Asthma is a chronic inflammatory disease of the lungs which can make it hard to breathe. The airways become sensitive and obstructed, making it difficult to move air in and out.
The disease affects the large tubes of the lung called the bronchial tubes. In people with asthma, the bronchial tubes are hyper-responsive, causing overreactions to allergens and irritants. This results in the tube lining becoming inflamed and the muscles surrounding the bronchial tubes squeezing the airways, narrowing the passages.
As the disease persists, the inflammation of the bronchial tube lining can become worse and worse, leading to increased mucus production and further narrowing of the airways. Over time, without treatment, the damage to the bronchial tubes can become irreversible, leading to a permanent loss of lung function.
Asthma can develop in both children and adults, and the exact cause is often unclear. It appears that asthma is the result of a combination of factors, including genetics and environment. Individuals whose parents have asthma have a higher risk of developing asthma.
Allergies also play an important role for a large number of asthmatics. It is estimated that asthma is related to allergies in up to 90% of children and 50% of adults. Allergies to dust mites, animals (cats, dogs), mold, grasses, and cockroaches have been strongly associated with asthma.
The main symptoms of asthma are:
Symptoms can vary from person to person, and not every asthmatic will experience all of these symptoms. Should one or more of the above occur, whether mild or extreme, contact your board-certified allergist for an evaluation.
During a visit to the Asthma Institute, our physicians may use a peak flow meter to measure how well air moves out of your lungs. The peak flow rate can be used to find out if there is narrowing of the airways.
Your personal best number is the highest peak flow number you can achieve over a two-week period, when your asthma is under good control. Once you know your personal best, your doctor can adjust your treatment plan based on your numbers.
The severity of your asthma is mainly determined by how often you have symptoms, your breathing test results, the type and amount of medications you use daily, and how often you have to use your rescue inhaler. Our team uses the Asthma Control Questionnaire, which asks you questions such as these, to determine how severe your asthma is and if it is or has been under control. Our goal for asthma patients is to have as few symptoms as possible.
Our experts at the Asthma Institute use a multidisciplinary approach to help you manage your asthma. While there is no one cure for the disease, it can be treated using medication and lifestyle management.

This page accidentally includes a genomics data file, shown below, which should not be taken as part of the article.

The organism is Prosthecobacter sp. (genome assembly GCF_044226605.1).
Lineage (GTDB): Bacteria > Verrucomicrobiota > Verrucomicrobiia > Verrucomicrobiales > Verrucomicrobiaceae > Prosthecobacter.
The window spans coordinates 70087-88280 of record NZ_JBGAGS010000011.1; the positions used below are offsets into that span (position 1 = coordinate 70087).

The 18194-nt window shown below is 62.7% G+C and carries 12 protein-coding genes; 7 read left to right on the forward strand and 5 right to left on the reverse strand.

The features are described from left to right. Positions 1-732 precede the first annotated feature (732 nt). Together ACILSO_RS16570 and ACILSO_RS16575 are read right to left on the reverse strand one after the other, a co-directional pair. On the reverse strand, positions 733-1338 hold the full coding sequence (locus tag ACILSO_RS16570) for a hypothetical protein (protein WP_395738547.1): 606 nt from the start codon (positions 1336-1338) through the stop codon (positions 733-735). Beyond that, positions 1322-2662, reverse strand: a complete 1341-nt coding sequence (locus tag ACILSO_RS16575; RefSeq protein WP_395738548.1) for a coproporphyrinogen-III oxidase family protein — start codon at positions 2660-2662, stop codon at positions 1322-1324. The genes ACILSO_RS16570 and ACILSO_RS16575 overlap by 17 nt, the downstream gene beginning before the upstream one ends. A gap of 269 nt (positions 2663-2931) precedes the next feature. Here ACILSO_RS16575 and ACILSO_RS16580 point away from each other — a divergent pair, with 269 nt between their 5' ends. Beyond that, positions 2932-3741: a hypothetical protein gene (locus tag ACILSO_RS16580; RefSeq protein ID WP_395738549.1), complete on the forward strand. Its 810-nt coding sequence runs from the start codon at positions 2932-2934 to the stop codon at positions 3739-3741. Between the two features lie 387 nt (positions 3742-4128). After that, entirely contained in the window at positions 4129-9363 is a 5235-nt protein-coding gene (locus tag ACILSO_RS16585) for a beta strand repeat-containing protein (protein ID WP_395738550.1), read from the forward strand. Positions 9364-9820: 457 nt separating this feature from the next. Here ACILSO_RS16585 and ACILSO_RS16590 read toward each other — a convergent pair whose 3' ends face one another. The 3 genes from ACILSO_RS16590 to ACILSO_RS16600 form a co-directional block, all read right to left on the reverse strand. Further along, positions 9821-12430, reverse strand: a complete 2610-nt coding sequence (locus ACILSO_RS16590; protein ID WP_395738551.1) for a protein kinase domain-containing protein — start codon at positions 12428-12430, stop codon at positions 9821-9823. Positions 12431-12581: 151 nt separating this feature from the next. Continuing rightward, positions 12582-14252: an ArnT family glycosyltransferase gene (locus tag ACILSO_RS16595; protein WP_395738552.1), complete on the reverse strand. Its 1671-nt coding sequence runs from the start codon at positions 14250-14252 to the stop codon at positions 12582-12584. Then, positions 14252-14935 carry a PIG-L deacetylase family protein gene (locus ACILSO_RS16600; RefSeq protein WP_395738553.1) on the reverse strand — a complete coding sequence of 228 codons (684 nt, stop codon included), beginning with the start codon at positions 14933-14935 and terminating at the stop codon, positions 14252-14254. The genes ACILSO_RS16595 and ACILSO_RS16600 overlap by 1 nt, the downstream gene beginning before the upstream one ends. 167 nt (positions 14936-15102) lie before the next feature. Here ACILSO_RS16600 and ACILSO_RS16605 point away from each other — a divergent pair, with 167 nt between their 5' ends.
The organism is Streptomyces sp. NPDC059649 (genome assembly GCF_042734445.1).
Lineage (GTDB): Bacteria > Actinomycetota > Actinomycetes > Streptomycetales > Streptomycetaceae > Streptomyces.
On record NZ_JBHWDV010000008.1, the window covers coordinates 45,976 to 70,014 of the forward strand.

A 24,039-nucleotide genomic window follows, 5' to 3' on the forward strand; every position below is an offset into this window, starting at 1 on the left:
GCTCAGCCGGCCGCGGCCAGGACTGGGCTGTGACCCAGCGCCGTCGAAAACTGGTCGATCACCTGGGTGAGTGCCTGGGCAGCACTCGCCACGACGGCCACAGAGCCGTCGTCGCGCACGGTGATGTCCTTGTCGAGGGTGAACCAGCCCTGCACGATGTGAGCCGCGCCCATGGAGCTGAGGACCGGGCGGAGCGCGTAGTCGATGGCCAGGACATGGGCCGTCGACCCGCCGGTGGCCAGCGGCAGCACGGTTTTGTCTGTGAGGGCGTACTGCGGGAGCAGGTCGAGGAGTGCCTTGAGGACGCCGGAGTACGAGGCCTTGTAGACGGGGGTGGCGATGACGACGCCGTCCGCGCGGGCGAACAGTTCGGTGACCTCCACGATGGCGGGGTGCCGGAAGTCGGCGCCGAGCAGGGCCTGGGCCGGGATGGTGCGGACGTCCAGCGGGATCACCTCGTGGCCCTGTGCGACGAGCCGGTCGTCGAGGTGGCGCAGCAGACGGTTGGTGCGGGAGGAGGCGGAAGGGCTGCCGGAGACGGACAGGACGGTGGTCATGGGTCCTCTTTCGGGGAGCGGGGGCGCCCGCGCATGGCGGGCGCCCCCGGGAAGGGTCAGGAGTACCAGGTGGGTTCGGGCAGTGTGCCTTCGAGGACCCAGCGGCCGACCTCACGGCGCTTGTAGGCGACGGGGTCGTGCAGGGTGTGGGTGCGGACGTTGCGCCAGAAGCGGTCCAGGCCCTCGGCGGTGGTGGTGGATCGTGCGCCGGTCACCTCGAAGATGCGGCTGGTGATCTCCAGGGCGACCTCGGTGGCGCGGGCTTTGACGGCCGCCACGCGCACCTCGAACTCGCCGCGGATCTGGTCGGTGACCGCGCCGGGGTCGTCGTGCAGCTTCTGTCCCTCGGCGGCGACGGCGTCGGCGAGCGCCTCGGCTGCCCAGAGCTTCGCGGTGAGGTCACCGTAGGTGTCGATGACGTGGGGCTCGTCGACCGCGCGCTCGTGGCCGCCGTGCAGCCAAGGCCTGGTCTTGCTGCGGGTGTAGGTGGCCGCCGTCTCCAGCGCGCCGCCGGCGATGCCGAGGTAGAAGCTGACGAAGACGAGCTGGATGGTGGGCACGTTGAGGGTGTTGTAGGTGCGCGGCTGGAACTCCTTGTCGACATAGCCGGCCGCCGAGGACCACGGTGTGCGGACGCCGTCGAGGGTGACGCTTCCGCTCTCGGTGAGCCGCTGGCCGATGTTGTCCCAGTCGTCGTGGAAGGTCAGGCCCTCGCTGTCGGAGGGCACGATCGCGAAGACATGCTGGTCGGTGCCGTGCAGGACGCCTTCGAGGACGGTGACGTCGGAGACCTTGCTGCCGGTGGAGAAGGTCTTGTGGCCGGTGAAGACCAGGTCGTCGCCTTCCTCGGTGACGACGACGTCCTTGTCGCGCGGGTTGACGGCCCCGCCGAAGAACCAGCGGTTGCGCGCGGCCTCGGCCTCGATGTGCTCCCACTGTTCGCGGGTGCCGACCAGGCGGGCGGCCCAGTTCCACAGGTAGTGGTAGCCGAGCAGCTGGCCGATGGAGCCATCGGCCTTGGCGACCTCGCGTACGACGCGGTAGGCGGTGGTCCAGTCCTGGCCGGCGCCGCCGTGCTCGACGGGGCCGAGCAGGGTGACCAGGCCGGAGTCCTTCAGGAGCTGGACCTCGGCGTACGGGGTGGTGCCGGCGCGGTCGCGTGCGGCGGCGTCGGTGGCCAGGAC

There are two primary types of medicine to treat asthma: long-term control medicines (controllers) and quick relief medicines (rescue medicines).
Long-term control medicines prevent symptoms and treat the disease process and inflammation. These medicines are taken daily, even if you feel well. Quick relief (rescue) medicines work quickly to open up narrowed airways and are taken when shortness of breath or other acute asthma symptoms occur suddenly.
Triggers are factors that can bring on an asthma attack. Controlling your environment by reducing or stopping exposure to your triggers is an important part of treatment.
Every person with asthma has different triggers. The following are common asthma triggers: dust mites, animal dander, pollens, indoor molds, cockroaches, tobacco smoke, infections, strong odors, stress, exercise, respiratory infections, and hormones.
You do not have to avoid exercise if you have asthma; in fact, exercise is strongly encouraged. Premedicating with an inhaler before exercise can help reduce the risk of an asthma attack.
The goals of our asthma treatments are to prevent chronic and troublesome symptoms, reduce the use of rescue medicine such as albuterol, maintain near-normal pulmonary function, maintain normal activity levels, and meet patients’ expectations of and satisfaction with their asthma care.
We also work to prevent recurrent exacerbations, minimize the need for emergency room visits or hospitalizations, and prevent progressive loss of lung function and reduced lung growth in children.
Affiliated with the University of Pittsburgh Schools of the Health Sciences
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